Call for papers: Hospitality

The Ambiguous Objects of Hospitality: Material Ethics, Houses and Dangerous Guests
Matei Candea (University of Cambridge) and Giovanni da Col (University of Cambridge)
Panel to be held at the 2009 Conference of the Association of Association of Social Anthropologists of the UK and Commonwealth (ASA),  Bristol (UK), 6-9 April 2009.
Short Abstract
By foregrounding the materiality of hospitality, this panel reconsiders classic themes in the anthropology of hospitality such as the inherent ambivalence of the guest-host relation and the tendency of hospitality practices to replicate across scale.

Long Abstract
Our panel invites both archaeologists and anthropologists to reconsider the notion of hospitality in their research. As a key social form for mediating relations with a potentially dangerous 'Other', hospitality is central to making ethics visible in many socio-cultural settings. Hospitality is enabled not just by symbolic structures of reciprocity and patronage but by the physical transaction of things and the situated inhabitation/exploitation of places.

By focusing on the materiality of hospitality, this panel revisits:

> Ambivalence: from the mundane (houses, thresholds, mining sites) to the extraordinary (gemstones, ghosts, poison) the objects of hospitality are always 'objectiles', object-events which threaten to collapse into their opposites and elicit magical or paranoid responses: food may turn into poison, homes into prisons, mines or archaeological sites into graves, ores into cursed wealth and guests into parasites. How can anthropologists track and theorise such moments of transformation? What of acts of hospitality which turn people themselves into things, usable, exploitable assets, indexes of other intentionalities?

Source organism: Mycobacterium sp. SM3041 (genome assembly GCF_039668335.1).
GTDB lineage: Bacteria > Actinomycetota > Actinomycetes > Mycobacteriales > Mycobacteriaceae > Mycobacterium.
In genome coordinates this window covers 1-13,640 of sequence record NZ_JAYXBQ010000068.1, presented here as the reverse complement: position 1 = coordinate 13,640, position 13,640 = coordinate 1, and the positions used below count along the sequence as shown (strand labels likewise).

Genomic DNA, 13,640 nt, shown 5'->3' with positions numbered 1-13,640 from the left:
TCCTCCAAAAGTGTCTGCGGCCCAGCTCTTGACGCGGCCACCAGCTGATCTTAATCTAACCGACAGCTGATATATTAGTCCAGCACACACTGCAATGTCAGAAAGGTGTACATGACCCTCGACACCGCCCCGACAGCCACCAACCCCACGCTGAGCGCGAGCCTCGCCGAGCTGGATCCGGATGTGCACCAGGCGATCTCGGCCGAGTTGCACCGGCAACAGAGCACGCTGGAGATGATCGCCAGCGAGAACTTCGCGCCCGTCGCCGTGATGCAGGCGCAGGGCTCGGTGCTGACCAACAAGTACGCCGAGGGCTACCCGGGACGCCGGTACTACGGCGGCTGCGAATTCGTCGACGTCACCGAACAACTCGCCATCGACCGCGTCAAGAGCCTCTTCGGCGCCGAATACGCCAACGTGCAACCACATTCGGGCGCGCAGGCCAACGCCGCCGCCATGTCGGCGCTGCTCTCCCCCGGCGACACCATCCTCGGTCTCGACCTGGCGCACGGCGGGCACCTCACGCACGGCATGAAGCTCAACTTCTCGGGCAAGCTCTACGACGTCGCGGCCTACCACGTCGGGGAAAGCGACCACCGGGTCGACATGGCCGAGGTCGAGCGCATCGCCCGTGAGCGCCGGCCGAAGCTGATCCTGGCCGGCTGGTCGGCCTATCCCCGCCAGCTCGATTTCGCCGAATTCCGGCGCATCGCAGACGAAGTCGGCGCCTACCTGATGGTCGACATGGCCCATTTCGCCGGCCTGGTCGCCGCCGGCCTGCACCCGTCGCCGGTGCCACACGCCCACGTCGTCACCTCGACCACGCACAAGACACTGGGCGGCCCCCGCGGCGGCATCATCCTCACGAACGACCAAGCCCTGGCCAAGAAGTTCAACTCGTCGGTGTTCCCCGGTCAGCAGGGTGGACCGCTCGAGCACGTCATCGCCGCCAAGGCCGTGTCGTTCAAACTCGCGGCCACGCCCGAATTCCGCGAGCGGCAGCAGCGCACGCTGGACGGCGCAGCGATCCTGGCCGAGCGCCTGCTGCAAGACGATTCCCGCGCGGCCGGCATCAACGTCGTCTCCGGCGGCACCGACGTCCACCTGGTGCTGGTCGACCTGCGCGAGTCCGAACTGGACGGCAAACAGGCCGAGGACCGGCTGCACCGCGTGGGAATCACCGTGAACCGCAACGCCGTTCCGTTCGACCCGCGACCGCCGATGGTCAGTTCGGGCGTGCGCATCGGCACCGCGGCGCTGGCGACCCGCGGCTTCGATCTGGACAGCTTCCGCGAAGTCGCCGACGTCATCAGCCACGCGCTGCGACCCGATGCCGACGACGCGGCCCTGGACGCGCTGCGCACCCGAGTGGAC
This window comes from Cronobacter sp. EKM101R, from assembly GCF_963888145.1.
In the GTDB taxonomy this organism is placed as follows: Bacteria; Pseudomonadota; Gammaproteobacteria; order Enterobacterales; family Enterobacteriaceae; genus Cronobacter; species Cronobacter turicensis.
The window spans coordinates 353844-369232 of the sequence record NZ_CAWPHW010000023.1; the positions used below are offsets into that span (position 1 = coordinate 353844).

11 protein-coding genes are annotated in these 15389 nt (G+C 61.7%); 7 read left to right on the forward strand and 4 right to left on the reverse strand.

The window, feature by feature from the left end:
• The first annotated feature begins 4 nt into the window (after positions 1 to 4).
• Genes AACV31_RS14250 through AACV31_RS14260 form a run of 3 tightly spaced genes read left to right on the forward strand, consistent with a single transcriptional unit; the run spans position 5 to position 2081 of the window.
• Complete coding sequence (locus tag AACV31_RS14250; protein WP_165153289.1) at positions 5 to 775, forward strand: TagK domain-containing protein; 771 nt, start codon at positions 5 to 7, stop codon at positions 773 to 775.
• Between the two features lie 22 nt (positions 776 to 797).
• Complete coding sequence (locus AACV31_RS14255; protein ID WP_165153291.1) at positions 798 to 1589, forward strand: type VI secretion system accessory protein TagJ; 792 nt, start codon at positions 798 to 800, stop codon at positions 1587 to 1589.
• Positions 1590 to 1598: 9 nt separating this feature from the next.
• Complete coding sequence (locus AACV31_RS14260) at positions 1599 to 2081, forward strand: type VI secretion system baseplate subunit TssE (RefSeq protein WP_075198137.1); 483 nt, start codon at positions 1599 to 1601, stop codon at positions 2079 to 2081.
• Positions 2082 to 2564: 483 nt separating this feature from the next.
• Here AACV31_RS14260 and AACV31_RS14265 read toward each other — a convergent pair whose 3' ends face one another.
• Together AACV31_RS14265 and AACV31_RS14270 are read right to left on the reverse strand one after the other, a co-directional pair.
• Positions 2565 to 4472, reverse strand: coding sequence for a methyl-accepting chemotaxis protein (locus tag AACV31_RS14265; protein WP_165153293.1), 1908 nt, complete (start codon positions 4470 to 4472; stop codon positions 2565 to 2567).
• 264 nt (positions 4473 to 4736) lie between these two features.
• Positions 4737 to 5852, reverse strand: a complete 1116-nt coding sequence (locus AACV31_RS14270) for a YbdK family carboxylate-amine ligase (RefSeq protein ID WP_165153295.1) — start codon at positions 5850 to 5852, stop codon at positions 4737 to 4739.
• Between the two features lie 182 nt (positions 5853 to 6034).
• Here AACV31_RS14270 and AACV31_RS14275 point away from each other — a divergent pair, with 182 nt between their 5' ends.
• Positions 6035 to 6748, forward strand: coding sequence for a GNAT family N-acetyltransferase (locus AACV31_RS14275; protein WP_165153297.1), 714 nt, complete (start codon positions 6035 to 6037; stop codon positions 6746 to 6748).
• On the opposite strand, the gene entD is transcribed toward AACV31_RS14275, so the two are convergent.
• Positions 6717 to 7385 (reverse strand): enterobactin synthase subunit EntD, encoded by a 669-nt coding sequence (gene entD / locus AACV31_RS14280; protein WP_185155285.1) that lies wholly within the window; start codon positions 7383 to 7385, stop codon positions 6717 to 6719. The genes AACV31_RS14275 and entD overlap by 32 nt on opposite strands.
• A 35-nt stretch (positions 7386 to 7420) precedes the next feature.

> Scale: If houses, as Levi-Strauss argued, are topological entities which can unite theoretically incompatible principles of relatedness, what happens when the language of hospitality connects houses to 'containing' entities on other scales, villages, nations, or 'homelands', when guests and hosts come to stand for collective entities, immigrant communities, miners plumbing the entrails of the land, armies, corporations and states. How are such scale shifts managed and how are connections made between entities which have their own distinct materialities? Is hospitality, thus extended, a holographic metaphor, or a reconfigured assemblage?
> We very much think that your work and research interests could greatly contribute to the panel and make the discussion exciting. Michael Herzfeld will be the discussant. Each paper will be allocated about 20 minutes. The abstracts deadline is the 6th of February but we would need to hear from you as soon as possible whether you intend to accept our invitation and submit an abstract. Abstracts should be submitted online, following the link at the bottom of this webpage:
> Papers do not need to be polished and you could just send them (even in their draft form or presentation notes) a few days before the conference. Ideally, we hope to put together a special issue on Hospitality for an anthropological journal and we hope speakers would be interested in submitting a publishable version of your paper at a later date.
> Please do not hesitate to contact either Giovanni da Col (gd228(a) or Matei Candea (mc288(a) if you need further details.
> We would also appreciate if you could circulate this email on your mailing lists and forward it to anyone potentially interested in the topic.